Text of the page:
The function of a cryptographic hash function is demonstrated in FIG. 5. A cryptographic hash function takes a binary string, for instance, "x=00001101100" 505, and transforms it into another binary siring, for instance denoted by "hash(x)=10110010011" 510. Note that hash(x) need not have the same length as x. In addition, several strings may map to the same value after applying the cryptographic hash function. In other words, there may be strings x and y such that x does not equal y but hash(x)=hash(y). Cryptographic hash functions have the following properties:
1) Given hash(x), it is hard to find x.
2) Given hash(x), it is hard to find hash(x+1).
3) Given x and hash(x), it is hard to find some value y different from x, such that hash(x)=hash(y).
The first property guarantees that a hostile agent would find it extremely difficult to use the output of the invention to determine the state of the underlying chaotic system. The external user will only see hash(x), and hence it will be hard for the user to determine x, which corresponds to the state of the system.
The second property guarantees that a hostile agent will find it extremely difficult to predict future output of the invention from the current output, even when there is locality in the system. The second property can be interpreted as saying that similar inputs to the hash function produce wildly disparate outputs, hence destroying any apparent locality inherent in the chaotic system. For example, in FIG. 5, it can be seen that two similar inputs "x=00001101100" 505 and "x+1=00001101101"515, after being hashed, yield apparently unrelated outputs "hash(x)=10110010011" 510 and "hash(x+1)=01010100010" 520.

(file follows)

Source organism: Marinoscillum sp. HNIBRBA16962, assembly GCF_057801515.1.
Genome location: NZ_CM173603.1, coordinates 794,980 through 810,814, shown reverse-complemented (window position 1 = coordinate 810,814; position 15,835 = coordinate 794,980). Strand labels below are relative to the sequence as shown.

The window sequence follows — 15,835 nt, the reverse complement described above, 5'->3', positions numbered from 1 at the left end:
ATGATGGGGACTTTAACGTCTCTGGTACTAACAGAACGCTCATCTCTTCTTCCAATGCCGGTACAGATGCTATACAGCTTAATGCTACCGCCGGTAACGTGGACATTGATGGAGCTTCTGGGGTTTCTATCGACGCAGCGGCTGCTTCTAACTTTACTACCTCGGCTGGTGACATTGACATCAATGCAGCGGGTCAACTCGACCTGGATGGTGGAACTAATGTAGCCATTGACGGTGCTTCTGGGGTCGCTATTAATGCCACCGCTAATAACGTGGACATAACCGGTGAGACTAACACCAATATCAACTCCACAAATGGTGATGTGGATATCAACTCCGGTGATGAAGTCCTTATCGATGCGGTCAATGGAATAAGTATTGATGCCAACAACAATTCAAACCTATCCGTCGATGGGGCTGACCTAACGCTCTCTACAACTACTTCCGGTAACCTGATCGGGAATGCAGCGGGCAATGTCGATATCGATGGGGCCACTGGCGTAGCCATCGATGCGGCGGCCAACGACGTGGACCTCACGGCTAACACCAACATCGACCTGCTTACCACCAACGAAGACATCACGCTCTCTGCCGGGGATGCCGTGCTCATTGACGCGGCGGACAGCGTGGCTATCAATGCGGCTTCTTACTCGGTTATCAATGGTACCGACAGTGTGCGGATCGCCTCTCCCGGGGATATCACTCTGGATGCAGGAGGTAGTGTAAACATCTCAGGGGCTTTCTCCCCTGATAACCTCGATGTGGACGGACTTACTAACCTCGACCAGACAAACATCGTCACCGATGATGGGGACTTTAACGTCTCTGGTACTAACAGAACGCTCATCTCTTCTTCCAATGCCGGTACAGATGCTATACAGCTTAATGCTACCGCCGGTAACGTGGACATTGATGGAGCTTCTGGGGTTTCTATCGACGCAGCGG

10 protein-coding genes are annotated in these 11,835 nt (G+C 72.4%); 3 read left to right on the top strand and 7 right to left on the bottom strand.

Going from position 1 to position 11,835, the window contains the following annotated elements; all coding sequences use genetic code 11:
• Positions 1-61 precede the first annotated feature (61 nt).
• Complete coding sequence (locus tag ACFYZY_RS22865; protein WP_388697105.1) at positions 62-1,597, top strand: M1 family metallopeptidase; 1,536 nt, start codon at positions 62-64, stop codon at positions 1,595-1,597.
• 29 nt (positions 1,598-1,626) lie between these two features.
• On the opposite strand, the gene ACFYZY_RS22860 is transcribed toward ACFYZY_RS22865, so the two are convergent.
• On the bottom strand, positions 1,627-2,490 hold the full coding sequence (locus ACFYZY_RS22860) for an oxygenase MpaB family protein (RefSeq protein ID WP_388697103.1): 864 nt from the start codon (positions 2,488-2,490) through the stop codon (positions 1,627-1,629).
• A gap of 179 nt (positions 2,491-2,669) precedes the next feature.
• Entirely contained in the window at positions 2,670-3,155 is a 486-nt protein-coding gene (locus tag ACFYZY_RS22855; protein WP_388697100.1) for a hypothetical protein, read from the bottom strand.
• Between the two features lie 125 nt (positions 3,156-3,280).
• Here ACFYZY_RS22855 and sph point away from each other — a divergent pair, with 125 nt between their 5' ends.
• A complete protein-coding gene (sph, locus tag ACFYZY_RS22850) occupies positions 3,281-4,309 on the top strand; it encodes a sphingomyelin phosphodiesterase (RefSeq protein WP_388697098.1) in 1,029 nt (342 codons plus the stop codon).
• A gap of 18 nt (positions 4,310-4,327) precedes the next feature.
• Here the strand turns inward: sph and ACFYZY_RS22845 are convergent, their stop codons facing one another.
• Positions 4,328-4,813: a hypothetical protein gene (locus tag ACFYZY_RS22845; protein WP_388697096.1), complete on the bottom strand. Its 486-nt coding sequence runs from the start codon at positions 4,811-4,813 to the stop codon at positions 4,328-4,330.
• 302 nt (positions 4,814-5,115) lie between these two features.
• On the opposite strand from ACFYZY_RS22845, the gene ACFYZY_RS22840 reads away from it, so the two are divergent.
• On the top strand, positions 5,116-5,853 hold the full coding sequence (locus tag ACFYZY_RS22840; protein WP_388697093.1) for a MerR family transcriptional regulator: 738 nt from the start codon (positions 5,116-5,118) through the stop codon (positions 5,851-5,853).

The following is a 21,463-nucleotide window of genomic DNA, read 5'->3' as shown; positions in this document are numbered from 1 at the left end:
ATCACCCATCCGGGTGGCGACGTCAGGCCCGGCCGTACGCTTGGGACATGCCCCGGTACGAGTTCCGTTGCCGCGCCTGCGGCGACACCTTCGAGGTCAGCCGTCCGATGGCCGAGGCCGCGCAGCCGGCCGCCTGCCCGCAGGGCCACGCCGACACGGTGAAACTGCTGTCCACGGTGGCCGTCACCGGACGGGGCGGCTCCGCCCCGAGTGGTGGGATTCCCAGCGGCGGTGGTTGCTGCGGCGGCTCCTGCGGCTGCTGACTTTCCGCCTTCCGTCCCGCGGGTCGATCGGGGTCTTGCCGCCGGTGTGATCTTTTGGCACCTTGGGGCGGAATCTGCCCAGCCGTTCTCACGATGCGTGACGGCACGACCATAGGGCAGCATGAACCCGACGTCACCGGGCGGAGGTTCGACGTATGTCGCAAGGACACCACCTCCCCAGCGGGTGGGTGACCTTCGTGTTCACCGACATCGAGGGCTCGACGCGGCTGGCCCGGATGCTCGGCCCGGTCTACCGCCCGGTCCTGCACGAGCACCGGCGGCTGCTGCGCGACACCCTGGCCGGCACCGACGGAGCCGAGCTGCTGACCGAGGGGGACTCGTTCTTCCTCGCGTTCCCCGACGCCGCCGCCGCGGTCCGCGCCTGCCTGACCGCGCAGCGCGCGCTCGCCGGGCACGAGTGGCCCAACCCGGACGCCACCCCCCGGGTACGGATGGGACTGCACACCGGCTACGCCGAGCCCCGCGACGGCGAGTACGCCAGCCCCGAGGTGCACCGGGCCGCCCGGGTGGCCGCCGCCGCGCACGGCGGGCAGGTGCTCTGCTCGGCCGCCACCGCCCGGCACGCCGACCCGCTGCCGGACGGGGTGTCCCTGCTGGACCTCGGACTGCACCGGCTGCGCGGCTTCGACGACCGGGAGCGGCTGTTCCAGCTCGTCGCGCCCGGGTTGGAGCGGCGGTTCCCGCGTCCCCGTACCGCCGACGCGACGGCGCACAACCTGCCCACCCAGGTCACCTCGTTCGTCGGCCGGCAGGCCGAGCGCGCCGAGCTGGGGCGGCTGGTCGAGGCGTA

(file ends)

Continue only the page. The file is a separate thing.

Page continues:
The third property guarantees that an external adversary will find it extremely difficult to find an alternative value y such that hash(x)=hash(y). In many systems, the state x might be used as a password or cryptographic key that the system checks by determining if it has the right hash value. This property guarantees that it is difficult for a hostile agent to find an alternative password or cryptographic key.
Together, these three properties solve the problems with chaotic systems described earlier by not allowing the hostile agent information about the underlying chaotic system and by removing the locality that may be inherent in the chaotic system.